The end of a series

When you have put in the time to read a trilogy, or any kind of series for that matter, how annoying is it when the author takes the non-obvious path and ends it ambiguously or unhappily?

I recently finished the Daughter of Smoke and Bone trilogy and [SPOILER ALERT– stop reading if you haven’t finished the series, and if you haven’t read it yet you need to address that. Right now.], for a few minutes right at the end there it looked as though it was going to end in a REALLY unsatisfactory way. Let’s face it, any ending that didn’t involve Karou and Akiva living happily ever after just wouldn’t have cut it for me. I realise the books were about more than just the love story – they were about saving the world(s) from certain destruction, and uniting creatures and people in unlikely alliances, etc etc, but at the end of the day, I didn’t smash my way through all those words (and there were a LOT of words) not to have some gloriously happy ending. Luckily, with just a page or two to go, everything came together for those two crazy kids and, while it may not have been as clear cut as I would have liked, at least I know that they got some good alone time.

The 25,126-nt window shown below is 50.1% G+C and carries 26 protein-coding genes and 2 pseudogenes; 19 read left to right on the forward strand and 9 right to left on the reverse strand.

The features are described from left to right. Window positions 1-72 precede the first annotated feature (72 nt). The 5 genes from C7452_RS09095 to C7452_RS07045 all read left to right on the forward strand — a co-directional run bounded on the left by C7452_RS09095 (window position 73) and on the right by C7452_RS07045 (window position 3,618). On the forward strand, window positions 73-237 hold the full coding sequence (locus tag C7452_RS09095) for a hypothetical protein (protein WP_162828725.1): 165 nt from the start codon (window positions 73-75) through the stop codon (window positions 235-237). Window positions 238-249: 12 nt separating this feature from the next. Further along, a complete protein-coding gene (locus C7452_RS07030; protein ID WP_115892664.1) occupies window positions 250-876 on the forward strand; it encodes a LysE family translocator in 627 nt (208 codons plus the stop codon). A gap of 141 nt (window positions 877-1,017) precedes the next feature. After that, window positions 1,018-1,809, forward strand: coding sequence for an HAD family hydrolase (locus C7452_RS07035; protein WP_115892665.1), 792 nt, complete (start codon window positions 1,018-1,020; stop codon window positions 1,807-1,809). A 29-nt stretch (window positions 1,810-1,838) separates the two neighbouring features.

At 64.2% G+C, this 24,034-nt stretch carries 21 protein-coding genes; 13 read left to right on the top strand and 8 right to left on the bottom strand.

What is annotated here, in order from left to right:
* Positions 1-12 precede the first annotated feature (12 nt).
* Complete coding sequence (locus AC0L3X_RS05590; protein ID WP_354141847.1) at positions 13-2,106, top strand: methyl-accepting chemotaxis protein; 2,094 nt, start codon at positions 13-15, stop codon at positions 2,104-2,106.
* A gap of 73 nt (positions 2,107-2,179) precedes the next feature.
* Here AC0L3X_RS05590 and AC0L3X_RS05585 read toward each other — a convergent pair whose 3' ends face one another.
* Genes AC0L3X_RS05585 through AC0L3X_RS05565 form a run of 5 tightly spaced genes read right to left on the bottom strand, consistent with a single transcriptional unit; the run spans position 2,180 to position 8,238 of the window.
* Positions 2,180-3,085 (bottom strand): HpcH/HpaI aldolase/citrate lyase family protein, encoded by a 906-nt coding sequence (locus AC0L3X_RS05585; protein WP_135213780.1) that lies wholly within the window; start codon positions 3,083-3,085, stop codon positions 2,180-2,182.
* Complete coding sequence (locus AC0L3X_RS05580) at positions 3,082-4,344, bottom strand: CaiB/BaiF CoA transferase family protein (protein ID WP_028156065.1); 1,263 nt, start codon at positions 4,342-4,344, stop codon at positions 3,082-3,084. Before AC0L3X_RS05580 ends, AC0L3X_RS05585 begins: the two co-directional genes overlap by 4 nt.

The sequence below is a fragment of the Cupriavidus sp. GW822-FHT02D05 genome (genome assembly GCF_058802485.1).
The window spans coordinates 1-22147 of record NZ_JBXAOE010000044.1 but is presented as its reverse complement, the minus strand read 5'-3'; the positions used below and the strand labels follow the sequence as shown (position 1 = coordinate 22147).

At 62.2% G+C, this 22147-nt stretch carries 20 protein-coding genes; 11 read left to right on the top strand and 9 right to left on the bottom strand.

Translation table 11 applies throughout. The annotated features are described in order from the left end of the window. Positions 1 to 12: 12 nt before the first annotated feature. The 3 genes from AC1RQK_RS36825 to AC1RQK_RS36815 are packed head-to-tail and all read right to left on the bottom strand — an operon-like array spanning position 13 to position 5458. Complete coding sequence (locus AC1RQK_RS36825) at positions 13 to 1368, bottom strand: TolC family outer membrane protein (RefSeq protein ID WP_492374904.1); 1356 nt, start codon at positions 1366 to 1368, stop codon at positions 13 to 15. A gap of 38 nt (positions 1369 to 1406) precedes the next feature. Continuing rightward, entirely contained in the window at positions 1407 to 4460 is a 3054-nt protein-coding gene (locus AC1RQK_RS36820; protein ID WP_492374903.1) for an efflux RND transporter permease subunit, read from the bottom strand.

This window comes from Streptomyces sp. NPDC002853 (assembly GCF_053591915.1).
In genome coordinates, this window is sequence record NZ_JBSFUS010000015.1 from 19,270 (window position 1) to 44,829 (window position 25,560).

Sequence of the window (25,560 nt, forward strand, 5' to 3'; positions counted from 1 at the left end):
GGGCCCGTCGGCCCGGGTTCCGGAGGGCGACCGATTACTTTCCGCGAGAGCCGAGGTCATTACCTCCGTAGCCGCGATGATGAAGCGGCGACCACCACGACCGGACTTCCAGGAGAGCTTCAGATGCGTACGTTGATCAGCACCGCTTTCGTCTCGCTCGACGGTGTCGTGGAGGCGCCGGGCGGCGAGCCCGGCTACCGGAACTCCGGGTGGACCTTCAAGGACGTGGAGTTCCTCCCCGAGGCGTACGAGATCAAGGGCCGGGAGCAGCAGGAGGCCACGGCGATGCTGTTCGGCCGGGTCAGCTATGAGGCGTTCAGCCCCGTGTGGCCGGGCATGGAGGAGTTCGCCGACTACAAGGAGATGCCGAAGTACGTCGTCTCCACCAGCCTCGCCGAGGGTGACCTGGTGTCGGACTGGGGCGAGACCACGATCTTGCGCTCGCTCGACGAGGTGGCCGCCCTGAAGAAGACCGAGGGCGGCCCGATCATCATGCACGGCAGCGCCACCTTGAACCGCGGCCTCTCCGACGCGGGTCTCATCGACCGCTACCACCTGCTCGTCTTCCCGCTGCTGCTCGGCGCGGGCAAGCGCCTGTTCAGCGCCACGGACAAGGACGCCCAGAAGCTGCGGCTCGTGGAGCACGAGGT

Which is more than I can say for the Vampire Academy series. While I’m a long way from the end, it’s already looking like I’m going to be sending some seriously angry emails Richelle Mead’s way at the end of this. I’m only a few books in and [again, SPOILER ALERT] suddenly the main love interest has been turned into a strigoi. Way to give me an incentive to keep reading. As far as I’m aware, there’s no coming back from becoming a strigoi, and while I’ve seen enough episodes of the Vampire Diaries to know there is always some sort of loophole or cure, there hasn’t even been a sniff that there’s a way out of this. Nor has there been an introduction of any other suitable love interest for Rose (I really hope I’m not expected to accept Adrian as a replacement), so how the hell is this going to end the way I want? And there are a LOT more words in those books than there were in Laini Taylor’s, piddly in comparison, trilogy. Please tell me (without spoilering) that it’s worth soldiering on.

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